Bokshowan likens exam scheduling to putting together a puzzle. She begins gathering the pieces even before the term starts. In mid- to late-August, she updates the database by adding new courses. The Room Scheduling Office in the Facility Management Division provides a list of rooms available during the exam period. Then, a couple of weeks into the term, Bokshowan contacts instructors, asking about any special circumstances that need to be considered, such as a requirement for slides to be projected on a wall.
The last pieces of the puzzle are available after the add-ordrop- a-class deadline has passed. That's when all the student information is added.
"It's time to go, but it's not that we press a button and it runs," said Bokshowan.
The exam scheduler, a software program called Infosilem, runs in batches, starting with the classes with the most students. It schedules the exams randomly throughout the exam period. A few hours in, Bokshowan has a preliminary schedule.
"I go through it with a finetoothed comb. And I tweak the data. There's always something."
Because the scheduler doesn't know room locations, an engineering exam may have been scheduled for the Health Sciences Building. Bokshowan changes those kinds of glitches before sending the preliminary schedule to the instructors.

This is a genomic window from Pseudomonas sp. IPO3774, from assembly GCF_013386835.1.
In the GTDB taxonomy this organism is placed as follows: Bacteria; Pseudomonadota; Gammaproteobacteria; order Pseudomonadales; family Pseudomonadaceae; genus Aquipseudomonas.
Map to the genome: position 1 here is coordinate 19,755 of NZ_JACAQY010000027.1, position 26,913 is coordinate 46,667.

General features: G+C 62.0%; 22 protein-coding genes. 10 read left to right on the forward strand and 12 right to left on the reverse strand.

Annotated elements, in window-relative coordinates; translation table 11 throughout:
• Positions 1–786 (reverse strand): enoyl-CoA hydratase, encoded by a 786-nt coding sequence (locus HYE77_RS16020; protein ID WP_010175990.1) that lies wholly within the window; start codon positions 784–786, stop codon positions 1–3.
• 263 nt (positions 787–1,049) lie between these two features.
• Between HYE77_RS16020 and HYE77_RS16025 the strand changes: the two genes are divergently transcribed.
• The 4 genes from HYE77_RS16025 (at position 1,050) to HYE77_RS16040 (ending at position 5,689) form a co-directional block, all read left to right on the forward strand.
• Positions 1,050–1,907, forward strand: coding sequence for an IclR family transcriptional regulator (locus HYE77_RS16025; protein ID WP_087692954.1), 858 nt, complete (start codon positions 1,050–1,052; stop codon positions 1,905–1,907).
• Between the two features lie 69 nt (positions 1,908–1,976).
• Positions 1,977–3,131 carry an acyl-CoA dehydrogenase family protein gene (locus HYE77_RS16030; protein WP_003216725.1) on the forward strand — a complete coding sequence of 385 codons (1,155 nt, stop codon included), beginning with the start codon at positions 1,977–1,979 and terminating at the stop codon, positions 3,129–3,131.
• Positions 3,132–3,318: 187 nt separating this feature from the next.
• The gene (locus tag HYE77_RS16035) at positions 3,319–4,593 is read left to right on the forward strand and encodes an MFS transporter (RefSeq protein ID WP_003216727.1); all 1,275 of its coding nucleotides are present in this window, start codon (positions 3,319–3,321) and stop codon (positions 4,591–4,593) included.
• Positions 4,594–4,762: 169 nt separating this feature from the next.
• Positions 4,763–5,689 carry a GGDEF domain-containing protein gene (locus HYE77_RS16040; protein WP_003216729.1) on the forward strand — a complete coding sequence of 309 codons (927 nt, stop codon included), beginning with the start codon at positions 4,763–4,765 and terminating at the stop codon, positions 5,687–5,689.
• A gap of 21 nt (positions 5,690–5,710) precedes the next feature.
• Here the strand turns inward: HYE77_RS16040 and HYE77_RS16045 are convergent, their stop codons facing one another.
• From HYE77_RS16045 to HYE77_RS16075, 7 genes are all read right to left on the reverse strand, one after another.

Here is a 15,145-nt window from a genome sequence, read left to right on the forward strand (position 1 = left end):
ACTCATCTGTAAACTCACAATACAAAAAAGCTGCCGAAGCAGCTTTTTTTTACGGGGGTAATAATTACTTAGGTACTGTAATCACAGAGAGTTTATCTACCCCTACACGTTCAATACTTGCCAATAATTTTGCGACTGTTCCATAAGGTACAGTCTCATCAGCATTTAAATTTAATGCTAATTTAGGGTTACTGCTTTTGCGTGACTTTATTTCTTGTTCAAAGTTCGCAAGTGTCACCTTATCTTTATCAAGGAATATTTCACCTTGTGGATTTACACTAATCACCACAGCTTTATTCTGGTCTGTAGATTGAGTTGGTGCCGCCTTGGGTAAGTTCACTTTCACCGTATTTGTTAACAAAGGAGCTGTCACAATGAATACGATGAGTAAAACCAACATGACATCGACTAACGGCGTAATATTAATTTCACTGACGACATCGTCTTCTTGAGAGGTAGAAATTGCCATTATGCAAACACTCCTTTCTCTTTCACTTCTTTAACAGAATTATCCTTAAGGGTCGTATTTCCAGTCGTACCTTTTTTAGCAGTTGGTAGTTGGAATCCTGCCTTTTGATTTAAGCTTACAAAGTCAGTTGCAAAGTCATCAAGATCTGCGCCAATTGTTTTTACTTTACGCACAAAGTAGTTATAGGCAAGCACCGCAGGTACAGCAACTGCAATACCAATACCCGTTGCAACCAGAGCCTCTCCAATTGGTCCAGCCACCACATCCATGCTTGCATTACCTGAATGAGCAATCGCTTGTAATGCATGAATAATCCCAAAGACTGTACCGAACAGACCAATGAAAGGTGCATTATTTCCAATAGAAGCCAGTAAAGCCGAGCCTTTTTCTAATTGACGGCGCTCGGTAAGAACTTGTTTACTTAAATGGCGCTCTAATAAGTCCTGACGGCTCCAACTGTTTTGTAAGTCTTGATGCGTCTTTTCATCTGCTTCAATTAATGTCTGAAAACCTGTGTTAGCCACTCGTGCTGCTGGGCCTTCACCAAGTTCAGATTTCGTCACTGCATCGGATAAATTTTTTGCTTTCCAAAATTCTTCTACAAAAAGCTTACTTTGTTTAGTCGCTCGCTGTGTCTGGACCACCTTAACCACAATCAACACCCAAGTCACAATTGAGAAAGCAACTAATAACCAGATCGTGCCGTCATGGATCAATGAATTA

Sometimes, an instructor will then ask for a change to the schedule. Infosilem provides such detailed information that Bokshowan can tell the instructor that students in the class would have a conflict if the change were made. The instructor would then be responsible for making alternate arrangements for those students.
By early October, the exam schedule is posted.
"Once it's posted, I can relax. It's usually when I book holidays," said Bokshowan with a laugh.
She recalls her job before the university purchased Infosilem. Creating the exam schedule with the old software program was a full-time job for a whole month. And it was far from foolproof. One year, class information for about 3,000 students did not transfer to the exam scheduler.
"We kept getting these emails, saying, ‘I have a conflict;' ‘I have a conflict;' ‘I have a conflict.' I couldn't see the conflicts but then I realized the students weren't in the exam schedule. We had to start again from scratch. That was a tough year."
Bokshowan enjoys her job and the challenges that come with it.
"It's fun. You have a sense of accomplishment when you can schedule that many students in that many exams in such a small time period without creating a conflict."
Lana Haight is a Saskatoon freelance writer.